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 Post subject: Forrest or Stonewall
PostPosted: Mon Oct 08, 2012 12:38 pm 
Gen. Ludwig and I recently had a conversation comparing Stonewall and Forrest.

To quickly get to the point which officer, in your humble opinions, was the better commander during the war?

I know - its like trying to decide which is better - Prime Rib or Sirloin.


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 Post subject: Re: Forrest or Stonewall
PostPosted: Mon Oct 08, 2012 5:33 pm 
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I must respectfully vote for Forrest. Stonewall is most famous for a flanking maneuver seen and reported by at least 3 different Union Officers about 7 different times and Hooker and Howard sat on their thumbs. He was lucky. He was also spotty when it came to dependability.

What can you say about Forrest. Genius and leadership in one package. Take out a questionable accusation about Fort Pillow and he is dang near perfect.

My opinion. :)

Deano

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 Post subject: Re: Forrest or Stonewall
PostPosted: Mon Oct 08, 2012 5:42 pm 
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Hard to compare a cavalry commander to the commander of a corps or army. Stonewall won major battles; Forrest excelled in matters a scale or so down from that . . . Both 'took it to'em'

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 Post subject: Re: Forrest or Stonewall
PostPosted: Mon Oct 08, 2012 7:01 pm 
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Forrest has my vote :mrgreen:

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 Post subject: Re: Forrest or Stonewall
PostPosted: Mon Oct 08, 2012 8:42 pm 
I will support my boy and vote Stonewall. Forrest was great at beating third-rate Union generals and random Union garrisons commanded by a drunken Major.

Stonewall was off fighting the premier Union Army and battling terrific odds inthe Shenandoah Valley. Forrest had a hundreds of square miles to roam with no base of supplies to protect. Stonewall was tied to the Valley and ordered to distract and hold as many Yanks as possible in the Valley to keep McClellan from using them on the Peninsula.

But, it is hard to compare the two for sure.

They would have made a very dangerous team had they ever gotten together. Both were fearsome on the battlefield but gentlemen off of it. I suspect they would have gotten along very well.


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 Post subject: Re: Forrest or Stonewall
PostPosted: Mon Oct 08, 2012 10:07 pm 
recommended reading: "Failure in the Saddle: Nathan Bedford Forrest, Joe Wheeler, and the Confederate Cavalry in the Chickamauga Campaign" by David A . Powell. The Chickamauga Park Historian advised the author, a graduate of Virginia Military Institute, that he would need to enter a witness protection program if his book is too critical of Forrest. :shock:

http://www.cwbr.com/index.php?q=4822&field=ID

http://www.amazon.com/Failure-Saddle-Co ... 247&sr=1-2


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 Post subject: Re: Forrest or Stonewall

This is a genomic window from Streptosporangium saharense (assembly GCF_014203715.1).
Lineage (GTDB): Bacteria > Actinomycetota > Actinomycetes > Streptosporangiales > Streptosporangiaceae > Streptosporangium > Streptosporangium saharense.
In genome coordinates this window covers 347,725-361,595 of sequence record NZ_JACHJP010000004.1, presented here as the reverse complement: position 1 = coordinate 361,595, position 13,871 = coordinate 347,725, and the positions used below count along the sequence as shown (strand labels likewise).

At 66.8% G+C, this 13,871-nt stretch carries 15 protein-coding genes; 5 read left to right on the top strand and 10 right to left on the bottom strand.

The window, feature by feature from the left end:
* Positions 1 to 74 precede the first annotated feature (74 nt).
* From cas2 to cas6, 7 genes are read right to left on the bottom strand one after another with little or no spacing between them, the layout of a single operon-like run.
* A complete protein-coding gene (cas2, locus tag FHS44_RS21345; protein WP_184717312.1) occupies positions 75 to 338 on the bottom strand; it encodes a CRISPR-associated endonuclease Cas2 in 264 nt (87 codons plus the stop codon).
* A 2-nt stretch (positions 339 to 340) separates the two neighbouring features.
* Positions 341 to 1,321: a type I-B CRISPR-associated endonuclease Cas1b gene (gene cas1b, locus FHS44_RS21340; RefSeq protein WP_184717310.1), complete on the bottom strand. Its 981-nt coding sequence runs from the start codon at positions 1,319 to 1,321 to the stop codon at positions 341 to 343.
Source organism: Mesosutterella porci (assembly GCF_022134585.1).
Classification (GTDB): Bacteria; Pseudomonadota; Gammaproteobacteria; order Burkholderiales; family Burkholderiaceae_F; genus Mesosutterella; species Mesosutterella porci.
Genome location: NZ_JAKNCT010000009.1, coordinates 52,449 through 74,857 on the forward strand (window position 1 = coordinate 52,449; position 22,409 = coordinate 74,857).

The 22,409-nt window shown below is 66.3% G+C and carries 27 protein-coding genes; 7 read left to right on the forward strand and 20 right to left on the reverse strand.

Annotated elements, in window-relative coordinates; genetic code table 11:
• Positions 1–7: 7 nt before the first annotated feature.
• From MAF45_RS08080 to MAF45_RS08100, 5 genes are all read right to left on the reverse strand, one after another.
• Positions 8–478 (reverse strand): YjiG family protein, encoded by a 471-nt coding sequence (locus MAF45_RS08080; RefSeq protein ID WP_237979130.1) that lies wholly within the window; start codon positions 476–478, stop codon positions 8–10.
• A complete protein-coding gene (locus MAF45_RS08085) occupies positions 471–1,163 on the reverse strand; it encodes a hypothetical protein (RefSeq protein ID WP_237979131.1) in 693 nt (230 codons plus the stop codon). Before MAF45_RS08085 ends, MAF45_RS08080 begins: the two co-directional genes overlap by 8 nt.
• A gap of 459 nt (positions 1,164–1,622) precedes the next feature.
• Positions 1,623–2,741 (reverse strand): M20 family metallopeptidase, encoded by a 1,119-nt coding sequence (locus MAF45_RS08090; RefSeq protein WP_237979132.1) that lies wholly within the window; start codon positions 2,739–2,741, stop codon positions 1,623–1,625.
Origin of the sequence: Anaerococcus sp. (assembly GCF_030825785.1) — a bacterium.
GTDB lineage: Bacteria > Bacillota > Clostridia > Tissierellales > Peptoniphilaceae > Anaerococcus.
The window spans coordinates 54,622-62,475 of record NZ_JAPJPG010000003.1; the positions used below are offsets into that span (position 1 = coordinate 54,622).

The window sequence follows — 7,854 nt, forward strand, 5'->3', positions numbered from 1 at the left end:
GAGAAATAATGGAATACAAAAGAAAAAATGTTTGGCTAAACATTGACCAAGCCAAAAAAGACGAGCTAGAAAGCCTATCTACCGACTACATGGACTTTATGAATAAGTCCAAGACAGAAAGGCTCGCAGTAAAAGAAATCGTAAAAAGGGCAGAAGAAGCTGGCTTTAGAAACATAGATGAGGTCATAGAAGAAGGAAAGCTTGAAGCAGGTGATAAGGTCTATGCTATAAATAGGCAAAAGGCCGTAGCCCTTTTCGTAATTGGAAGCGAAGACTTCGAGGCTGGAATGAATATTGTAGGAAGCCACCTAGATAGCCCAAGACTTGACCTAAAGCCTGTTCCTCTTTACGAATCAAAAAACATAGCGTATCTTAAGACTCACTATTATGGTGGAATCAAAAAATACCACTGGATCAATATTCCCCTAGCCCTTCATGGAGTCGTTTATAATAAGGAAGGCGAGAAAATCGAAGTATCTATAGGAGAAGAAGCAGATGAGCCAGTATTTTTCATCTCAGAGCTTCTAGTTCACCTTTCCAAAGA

PostPosted: Mon Oct 08, 2012 11:03 pm 
No argument. Forrest threatened to "thrash" Bragg (and later Hood) when they crossed his path. He didnt work well with others. He also had little use for Wheeler. As an independent commander though he was top notch.


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 Post subject: Re: Forrest or Stonewall
PostPosted: Tue Oct 09, 2012 7:44 am 
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Jackson was far superior as a commander of large formations. Forest excelled at small unit tactics. I didn't give Forest high marks for handling large formations because his inability to get along with superiors indicates he had no real concept of the difficulties of commanding large formations. Jackson on the other hand didn't exhibit much ability to handle small formations. He did well with a brigade at First Bull Run but some of his orders to smaller formations in the Valley didn't seem to indicate he understood their limitations.

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 Post subject: Re: Forrest or Stonewall
PostPosted: Wed Oct 10, 2012 11:45 am 
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It is indeed difficult to compare the two great generals, but I am voting with General Sherman on this one.

Quote:
He was the only soldier South or North to join the military as a private and rise to the rank of Lieutenant General. Two years after Appomattox he became the first grand wizard of the Ku Klux Klan and to this day is despised and hated as the engineer of the massacre at Fort Pillow. He has been described as "a soft-spoken gentleman of marked placidity", and as "an overbearing bully of homicidal wrath." Nathan Bedford Forrest, the South's "Wizard of the Saddle" was an uneducated backwoodsman and self made millionaire who inspite of having no formal military training has been described by Lee, Sherman, and other leaders of both sides as the greatest cavalry commander of either army. Perhaps his greatest compliment was paid by his enemy, William T. Sherman, who called him "the very devil" and is reported to have pronounced Forrest "the most remarkable man our civil war produced on either side . . . He had a genius which was to me incomprehensible." Forrest himself summarized his military genius with a few brief words, "War means fighting and fighting means killing." Inspite of his maxim to "get there first with the most men," he faced overwhelming odds on almost every battlefield yet never lost a battle that he personally commanded until his last battle in 1865 when he was hopelessly out manned by cavalry with the new repeating rifles.


Blake, I don't know how you can accuse Forrest of facing third-rate commanders when Jackson faced Banks, a political general whose incompetence persisted throughout the war, and Fremont, who failed in every military command he had, in the Valley campaign that made him famous.

If Forrest stood up to incompetent commanders, Stonewall arrested competent subordinates like General Dick Garnett and A P Hill,
Garnett for retreating at Kernstown when his men ran out of ammo. To my knowledge, Stonewall never served under an incompetent commander during the war. And if Forrest threatened to thrash Hood, who was missing the use of an arm and a leg when Forrest served under him, I must have missed it. He did save the remnants of Hood's army after the ill-advised Nashville campaign though.

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 Post subject: Re: Forrest or Stonewall
PostPosted: Wed Oct 10, 2012 5:06 pm 
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Both had serious weaknesses in the getting along catagory. Jackson would probably not have made a good Army commander because of this. With Lee to smooth over things he shined. Just like Longstreet shined as long as Lee was near by.